Do you love Joni Mitchell as much as I do?

By Caitlin Kelly

If you took away every other piece of contemporary music and allowed me only one artist to listen to, it might well be that of fellow Canadian Joni Mitchell.

Joni Mitchell, performing in 2004
Joni Mitchell, performing in 2004 (Photo credit: Wikipedia)

She’s now 70, living in L.A. dividing her time between there and her property north of Vancouver in Sechelt, B.C.

Friends of mine in Toronto last week had the rare and fantastic opportunity, at the annual Luminato Festival, to hear her sing — when she had only agreed to read a poem. So jealous!

You may never have heard of her — while those of us who grew up singing along to her work keep playing and re-playing her work — after all, there are 28 albums listed on her official website.

She officially retired in 2002, although you’ve likely heard one of the 587 (!) versions of her song “Both Sides Now”, written when she was only 21. Singers including Taylor Swift and Madonna have cited her as a major influence on their work.

A winner of eight Grammy awards, her classic album “Blue” was named one of the 100 best albums ever made by Time magazine.

She started out as a visual artist but got pregnant, gave her daughter up for adoption, and only by accident fell into her long career as a singer/songwriter.

Here’s one of her paintings, from 1987, linked to her song “Night Ride Home”, one of my many favorites.

She started out living in a small Western Canadian town, where her mother “raised me on words.”

She’s even inspired 47 songs by others, as recently as 2011 — including the classic “Our House” By Crosby, Stills, Nash and Young and “Only Love Can Break Your Heart” by Neil Young, yet another Canadian.

Many other artists have recorded her work, some of them making her songs into hits. A favorite, “Michael from Mountains”, off the 1967 classic by Judy Collins, “Wildflowers” is a song written by Mitchell.

Cover of "Hejira"
Cover of Hejira

I have so many favorites among her work, but Hejira is an album I could play all day every day and never tire of. The word has several meanings, one of which is “a journey to escape something dangerous or undesireable.” It came out when I was a second-year university student, living alone in a crummy small apartment in Toronto, struggling to combine freelance photography with full-time studies at a large and demanding bureaucratic institution.

(If you’re lucky enough to be in Pacific Beach, CA on November 9, 2013, a band called Robin Adler and the Mutts will perform the entire album. Wish I could be there!)

Hejira expressed the aching, overwhelming multitude of feelings I felt so powerfully then — joy and excitement at leaving my family home for good; fear I would not do so successfully; dating a succession of men, many of them unlikely; trying to define who I was as a young woman in the larger world.

I love this lyric — talk about the wrong man!

No regrets, coyote

We just come from such different sets of circumstance

I’m up all night in the studio

And you’re up early on your ranch

This is a verse from “Amelia”, nominally about Amelia Earhart, but which resonates for me, still, as someone happiest in motion, in flight, traveling somewhere new:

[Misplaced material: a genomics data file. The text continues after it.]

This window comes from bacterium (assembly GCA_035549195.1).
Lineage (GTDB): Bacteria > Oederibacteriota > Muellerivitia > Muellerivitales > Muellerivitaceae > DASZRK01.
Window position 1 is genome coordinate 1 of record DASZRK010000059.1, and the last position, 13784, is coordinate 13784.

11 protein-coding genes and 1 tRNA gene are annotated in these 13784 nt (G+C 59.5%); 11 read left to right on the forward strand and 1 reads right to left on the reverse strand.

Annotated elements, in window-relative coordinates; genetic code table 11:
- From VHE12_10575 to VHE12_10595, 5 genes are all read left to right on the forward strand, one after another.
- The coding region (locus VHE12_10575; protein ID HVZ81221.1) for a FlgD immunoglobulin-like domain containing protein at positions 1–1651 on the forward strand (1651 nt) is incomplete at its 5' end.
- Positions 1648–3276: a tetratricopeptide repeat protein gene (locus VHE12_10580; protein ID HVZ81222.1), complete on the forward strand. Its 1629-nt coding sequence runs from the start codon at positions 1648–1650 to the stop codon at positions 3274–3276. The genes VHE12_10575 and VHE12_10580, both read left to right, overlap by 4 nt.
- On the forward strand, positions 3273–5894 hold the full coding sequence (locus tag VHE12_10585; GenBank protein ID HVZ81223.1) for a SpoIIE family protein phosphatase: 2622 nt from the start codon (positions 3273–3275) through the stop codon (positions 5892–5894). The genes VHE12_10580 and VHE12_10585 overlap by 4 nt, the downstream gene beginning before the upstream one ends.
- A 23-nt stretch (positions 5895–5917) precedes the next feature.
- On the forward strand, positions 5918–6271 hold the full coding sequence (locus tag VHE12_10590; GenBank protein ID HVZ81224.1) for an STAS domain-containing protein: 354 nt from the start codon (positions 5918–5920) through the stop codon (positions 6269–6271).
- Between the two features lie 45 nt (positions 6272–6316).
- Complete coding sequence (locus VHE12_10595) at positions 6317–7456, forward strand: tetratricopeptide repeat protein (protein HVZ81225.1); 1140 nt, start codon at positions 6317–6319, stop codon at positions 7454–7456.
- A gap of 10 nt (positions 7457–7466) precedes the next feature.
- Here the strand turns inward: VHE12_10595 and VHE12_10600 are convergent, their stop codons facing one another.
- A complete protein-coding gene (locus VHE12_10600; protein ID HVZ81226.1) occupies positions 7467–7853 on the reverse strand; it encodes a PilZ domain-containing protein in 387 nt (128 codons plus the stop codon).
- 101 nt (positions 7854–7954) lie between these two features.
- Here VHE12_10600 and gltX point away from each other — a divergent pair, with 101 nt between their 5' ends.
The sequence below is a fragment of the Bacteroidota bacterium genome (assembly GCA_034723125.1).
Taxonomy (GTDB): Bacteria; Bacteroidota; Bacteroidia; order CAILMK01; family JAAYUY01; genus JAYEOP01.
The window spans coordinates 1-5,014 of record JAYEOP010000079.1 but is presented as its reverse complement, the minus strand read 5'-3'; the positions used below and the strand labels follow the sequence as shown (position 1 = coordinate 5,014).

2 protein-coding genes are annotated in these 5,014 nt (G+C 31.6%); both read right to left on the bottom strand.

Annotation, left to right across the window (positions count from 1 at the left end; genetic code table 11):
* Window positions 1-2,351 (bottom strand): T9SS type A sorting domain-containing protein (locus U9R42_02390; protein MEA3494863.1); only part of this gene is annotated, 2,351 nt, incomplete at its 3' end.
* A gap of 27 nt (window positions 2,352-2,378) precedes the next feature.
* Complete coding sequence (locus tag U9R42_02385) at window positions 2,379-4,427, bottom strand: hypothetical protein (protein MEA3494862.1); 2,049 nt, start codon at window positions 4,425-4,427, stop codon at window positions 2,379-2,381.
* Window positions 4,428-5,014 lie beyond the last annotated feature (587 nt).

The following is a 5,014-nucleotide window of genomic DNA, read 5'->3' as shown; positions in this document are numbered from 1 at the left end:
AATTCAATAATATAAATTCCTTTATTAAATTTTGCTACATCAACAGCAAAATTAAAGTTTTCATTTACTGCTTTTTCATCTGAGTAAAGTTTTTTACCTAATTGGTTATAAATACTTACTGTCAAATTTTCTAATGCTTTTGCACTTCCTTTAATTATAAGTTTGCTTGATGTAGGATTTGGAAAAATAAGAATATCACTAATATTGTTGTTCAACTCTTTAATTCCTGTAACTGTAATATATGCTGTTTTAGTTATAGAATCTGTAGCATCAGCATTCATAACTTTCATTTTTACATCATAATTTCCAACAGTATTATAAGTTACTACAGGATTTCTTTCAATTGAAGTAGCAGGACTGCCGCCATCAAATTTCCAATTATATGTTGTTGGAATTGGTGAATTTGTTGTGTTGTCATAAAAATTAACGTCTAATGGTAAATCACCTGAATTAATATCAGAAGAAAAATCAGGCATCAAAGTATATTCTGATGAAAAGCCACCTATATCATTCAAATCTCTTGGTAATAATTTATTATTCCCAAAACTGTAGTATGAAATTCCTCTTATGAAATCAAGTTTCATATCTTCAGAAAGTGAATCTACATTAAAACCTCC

The drone of flying engines

Is a song so wild and blue

It scrambles time and seasons if it gets thru to you

Then your life becomes a travelogue

Of picture post card charms

Amelia it was just a false alarm

Here’s a fantastic, recent hour-long exclusive interview with her by fellow Canadian Jian Ghomeshi on his CBC/PRI show, “Q”.

I love that it ends with an audible hug.

Are you a fan as well?

Have you ever heard her in concert?

She's 17, Broke, Scared, Determined — A New Film Heroine in 'Winter's Bone'

PARK CITY, UT - JANUARY 30:  Director Debra Gr...
Debra Granik winning the Grand Jury prize for her film. Image by Getty Images via @daylife

Go see this film!

It is not cute or fun or charming. It does not have singing penguins.

The squirrels in it are shot and skinned and fried for the family’s food.

The film is “Winter’s Bone” which every reviewer is (fairly) calling the best film of the year. It’s the story of 17-year-old Ree, whose Mom is mentally ill and medicated and useless and her 12-year-old brother and 6-year-old sister. Her Dad who “cooks crank” for a living, has disappeared and they will lose their Ozarks home and land if Ree can’t find him and get him to meet his court date.

She heads off to beg from a variety of friends and neighbors and relatives for help. What she encounters is a world filled with darkness. Here is a kind of poverty and desperation so deep and so bitter and so hopeless it’s almost unbearable to watch, moderated only by her kindly neighbor who takes in their horse and brings them left-over venison.

Ree is amazing. She soldiers through a life that would break most of us and there are scenes that are so sad and so horrifying they will sear you.

The women are cracked and worn with deep wrinkles in their faces and wear little make-up. The clothes are the uniform of many rural poor — hoodies and camo and thick black sneakers. There is almost no music, no soundtrack to soften or prettify this tale. The only singing is from the locals singing early folk songs.

Go anyway and admire this extraordinary young woman and the film’s female director Debra Granik and the book’s writer.